The Foreign Corrupt Practices Act is the law of the land. In order for multinational companies to engage in business, they have to be sure that the regulation is adhered to. Though companies that run afoul of the FCPA typically aren't household names, that certainly wasn't the case for Hewlett-Packard, the Palo Alto, California-based information technology company that was recently cited in April for violating the law.
Earlier this year, the Securities and Exchange Commission charged Hewlett-Packard with breaking the FCPA law after one of its subsidiaries made improper payments to government officials in several different countries, all in an effort to gain access to public contracts worth a lot of money.
The SEC came down with the violation after finding that Hewlett-Packard paid in excess of $2 million to a government official based in Russia as a means of gaining access to a highly lucrative contract with the country's federal prosecutor. Meanwhile, in Poland, the multinational IT company provided cash bribes valued at more than $600,000 to a government official in order to curry favor with the national police agency there. Furthermore, in Mexico, Hewlett-Packard is believed to have paid more than $1 million to a consultant in order to win a software purchase bid with a petroleum company owned by the Mexican government.
Kara Brockmeyer, chief of the SEC's enforcement division that specializes in FCPA illegalities, indicated that Hewlett-Packard failed with its internal compliance strategy.
"[The company] lacked the internal controls to stop a pattern of illegal payments to win business in Mexico and Eastern Europe," said Brockmeyer. "The company's books and records reflected the payments as legitimate commissions and expenses. Companies have a fundamental obligation to ensure that their internal controls are both reasonably designed and appropriately implemented across their entire business operations, and they should take a hard look at the agents conducting business on their behalf."
The scheme is alleged to have occurred over a seven-year period, stretching from 2000 to 2007, according to the SEC's order, with the bribes being paid through agents and consultants. There had been several indications made to Hewlett-Packard about an inappropriate deal being conducted, observed by employees, but the IT company failed to conduct an internal investigation which might have prevented the FCPA from being violated.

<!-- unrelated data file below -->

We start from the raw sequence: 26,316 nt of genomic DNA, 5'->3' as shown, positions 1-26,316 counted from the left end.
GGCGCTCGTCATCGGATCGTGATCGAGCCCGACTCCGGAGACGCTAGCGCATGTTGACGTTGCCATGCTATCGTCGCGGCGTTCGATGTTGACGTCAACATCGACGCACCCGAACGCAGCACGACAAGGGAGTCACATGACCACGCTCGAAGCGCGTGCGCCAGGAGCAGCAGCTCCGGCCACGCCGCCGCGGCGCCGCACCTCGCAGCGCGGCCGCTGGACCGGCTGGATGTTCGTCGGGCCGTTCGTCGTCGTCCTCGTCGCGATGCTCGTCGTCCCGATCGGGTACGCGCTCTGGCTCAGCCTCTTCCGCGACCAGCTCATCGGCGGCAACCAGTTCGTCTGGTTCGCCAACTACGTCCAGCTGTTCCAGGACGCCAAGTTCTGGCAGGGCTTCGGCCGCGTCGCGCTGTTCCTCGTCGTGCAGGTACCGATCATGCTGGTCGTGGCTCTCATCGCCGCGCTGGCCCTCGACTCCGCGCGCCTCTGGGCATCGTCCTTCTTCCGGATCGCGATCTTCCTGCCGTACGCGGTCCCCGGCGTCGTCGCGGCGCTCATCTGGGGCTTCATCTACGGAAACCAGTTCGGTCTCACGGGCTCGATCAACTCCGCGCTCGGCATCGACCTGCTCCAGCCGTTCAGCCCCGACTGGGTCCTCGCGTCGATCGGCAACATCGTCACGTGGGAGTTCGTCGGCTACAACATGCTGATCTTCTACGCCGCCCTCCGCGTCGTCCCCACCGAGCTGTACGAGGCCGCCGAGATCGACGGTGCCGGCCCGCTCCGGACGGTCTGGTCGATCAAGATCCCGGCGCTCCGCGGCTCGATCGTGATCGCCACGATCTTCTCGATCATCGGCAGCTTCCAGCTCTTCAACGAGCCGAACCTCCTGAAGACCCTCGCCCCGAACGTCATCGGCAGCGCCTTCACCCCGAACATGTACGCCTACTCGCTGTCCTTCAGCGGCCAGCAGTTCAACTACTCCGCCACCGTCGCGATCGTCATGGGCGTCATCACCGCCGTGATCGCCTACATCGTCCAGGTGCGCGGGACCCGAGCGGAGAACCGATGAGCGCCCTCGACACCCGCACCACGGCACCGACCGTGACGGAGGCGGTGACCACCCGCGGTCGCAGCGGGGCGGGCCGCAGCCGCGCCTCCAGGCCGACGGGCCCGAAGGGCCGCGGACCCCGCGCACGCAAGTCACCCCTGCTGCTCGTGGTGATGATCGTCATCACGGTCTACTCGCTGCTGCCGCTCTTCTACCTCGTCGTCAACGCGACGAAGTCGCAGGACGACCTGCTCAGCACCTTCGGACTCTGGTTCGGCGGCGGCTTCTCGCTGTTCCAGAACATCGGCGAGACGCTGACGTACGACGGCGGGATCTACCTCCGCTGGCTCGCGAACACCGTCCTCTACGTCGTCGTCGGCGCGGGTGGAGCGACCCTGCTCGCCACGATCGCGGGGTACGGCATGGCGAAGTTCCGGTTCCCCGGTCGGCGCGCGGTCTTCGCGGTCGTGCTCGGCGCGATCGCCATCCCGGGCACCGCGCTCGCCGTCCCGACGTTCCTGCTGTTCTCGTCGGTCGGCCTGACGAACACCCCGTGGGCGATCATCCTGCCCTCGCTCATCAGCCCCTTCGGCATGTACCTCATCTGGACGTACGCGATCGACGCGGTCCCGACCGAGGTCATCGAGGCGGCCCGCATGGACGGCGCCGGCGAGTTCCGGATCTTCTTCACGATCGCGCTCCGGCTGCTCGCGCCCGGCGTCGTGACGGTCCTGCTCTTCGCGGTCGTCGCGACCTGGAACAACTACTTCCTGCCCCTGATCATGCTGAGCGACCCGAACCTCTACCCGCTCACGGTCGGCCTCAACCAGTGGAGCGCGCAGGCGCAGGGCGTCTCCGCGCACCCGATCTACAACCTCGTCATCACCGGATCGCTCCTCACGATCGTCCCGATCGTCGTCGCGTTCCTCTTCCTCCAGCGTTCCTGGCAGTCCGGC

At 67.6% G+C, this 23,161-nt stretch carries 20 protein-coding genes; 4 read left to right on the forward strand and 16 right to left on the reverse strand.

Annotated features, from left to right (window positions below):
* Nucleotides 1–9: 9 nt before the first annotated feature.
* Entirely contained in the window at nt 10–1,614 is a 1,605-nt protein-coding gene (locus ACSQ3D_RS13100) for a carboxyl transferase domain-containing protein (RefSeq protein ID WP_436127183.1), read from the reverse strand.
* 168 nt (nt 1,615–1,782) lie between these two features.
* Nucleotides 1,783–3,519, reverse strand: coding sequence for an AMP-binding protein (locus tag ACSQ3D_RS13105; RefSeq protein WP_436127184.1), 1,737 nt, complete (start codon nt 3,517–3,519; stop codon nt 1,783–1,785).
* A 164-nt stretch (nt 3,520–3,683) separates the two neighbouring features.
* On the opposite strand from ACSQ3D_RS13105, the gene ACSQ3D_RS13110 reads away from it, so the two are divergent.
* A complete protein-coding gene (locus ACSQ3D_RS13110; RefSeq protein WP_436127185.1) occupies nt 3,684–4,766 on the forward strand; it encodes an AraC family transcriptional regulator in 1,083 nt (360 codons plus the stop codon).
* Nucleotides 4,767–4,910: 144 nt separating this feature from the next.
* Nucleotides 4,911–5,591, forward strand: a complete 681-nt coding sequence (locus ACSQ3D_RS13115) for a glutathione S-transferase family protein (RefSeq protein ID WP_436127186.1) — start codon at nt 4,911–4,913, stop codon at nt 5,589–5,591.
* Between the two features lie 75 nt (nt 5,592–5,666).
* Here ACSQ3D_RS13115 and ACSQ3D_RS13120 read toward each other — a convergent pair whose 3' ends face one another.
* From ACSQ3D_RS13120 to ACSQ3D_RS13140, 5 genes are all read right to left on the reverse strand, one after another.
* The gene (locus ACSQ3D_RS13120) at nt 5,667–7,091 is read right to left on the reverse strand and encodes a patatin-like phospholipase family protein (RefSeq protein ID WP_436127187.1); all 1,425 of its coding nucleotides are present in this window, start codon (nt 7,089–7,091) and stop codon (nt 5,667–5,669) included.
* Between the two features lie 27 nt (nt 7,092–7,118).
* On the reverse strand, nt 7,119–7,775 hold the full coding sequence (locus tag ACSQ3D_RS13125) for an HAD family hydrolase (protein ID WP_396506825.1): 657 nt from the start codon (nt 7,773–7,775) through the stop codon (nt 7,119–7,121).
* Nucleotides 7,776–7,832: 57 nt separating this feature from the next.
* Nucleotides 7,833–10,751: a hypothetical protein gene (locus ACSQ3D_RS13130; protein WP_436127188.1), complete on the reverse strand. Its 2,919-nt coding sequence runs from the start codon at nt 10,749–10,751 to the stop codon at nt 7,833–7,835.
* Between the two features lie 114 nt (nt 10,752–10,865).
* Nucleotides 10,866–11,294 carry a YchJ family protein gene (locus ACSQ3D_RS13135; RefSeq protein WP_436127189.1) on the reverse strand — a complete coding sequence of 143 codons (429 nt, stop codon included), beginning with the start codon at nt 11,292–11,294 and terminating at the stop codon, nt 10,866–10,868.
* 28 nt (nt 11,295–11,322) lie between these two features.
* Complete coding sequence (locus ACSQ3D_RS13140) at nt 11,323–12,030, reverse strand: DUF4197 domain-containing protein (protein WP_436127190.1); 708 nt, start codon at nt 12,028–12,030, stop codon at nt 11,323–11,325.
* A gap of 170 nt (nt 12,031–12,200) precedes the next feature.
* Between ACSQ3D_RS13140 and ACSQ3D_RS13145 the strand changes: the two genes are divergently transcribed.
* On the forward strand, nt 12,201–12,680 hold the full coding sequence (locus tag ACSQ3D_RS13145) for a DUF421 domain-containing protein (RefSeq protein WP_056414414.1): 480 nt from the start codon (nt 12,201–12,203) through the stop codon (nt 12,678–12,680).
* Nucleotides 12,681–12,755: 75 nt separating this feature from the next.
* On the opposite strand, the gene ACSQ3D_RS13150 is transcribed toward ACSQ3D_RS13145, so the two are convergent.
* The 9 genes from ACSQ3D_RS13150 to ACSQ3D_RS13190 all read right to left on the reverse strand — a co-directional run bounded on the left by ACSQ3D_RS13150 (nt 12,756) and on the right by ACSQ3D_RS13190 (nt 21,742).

Hewlett-Packard consents to paying more than $100 million in penalties
Perhaps recognizing its fault in the matter, Hewlett-Packard agreed to pay more than $108 million to SEC in order to settle the charges, according to the government memo. The official ruling handed down by the SEC was that the IT company violated the internal controls of the Securities Exchange Act, a law that's 80 years old.
Reviewing this case is not done in an effort to criticize Hewlett-Packard or its subsidiaries, but rather to point out that the FCPA can be violated easily if employers aren't clear about what the law requires and how their accounting IT systems are set up to track potential issues. Though there are many ways in which the FCPA can be violated, it's typically done when an employee of a business - with or without the company's knowledge - pays or promises to pay money to a government or federal official in exchange for something of value.
Companies invest millions into governance and process control. However, they often don't realize that these systems are not the invoicing and fiscal reporting solutions in Latin American countries. Instead, third party bolt-ons are used that leave huge gaps in visiblity. It is these gaps where fraud is usually found. How are you managing your invoicing processes across Latin America - espeically Mexico? Remember that all companies over 4 Million Pesos annually will have to file eAccounting reports monthly. The relationship of validated XML to prove and track sales and purchases give a whole new level of Big Brother meets Big Data. Remember, the gov't has visiblity into virtually 100% of your in country business transactions -- do you?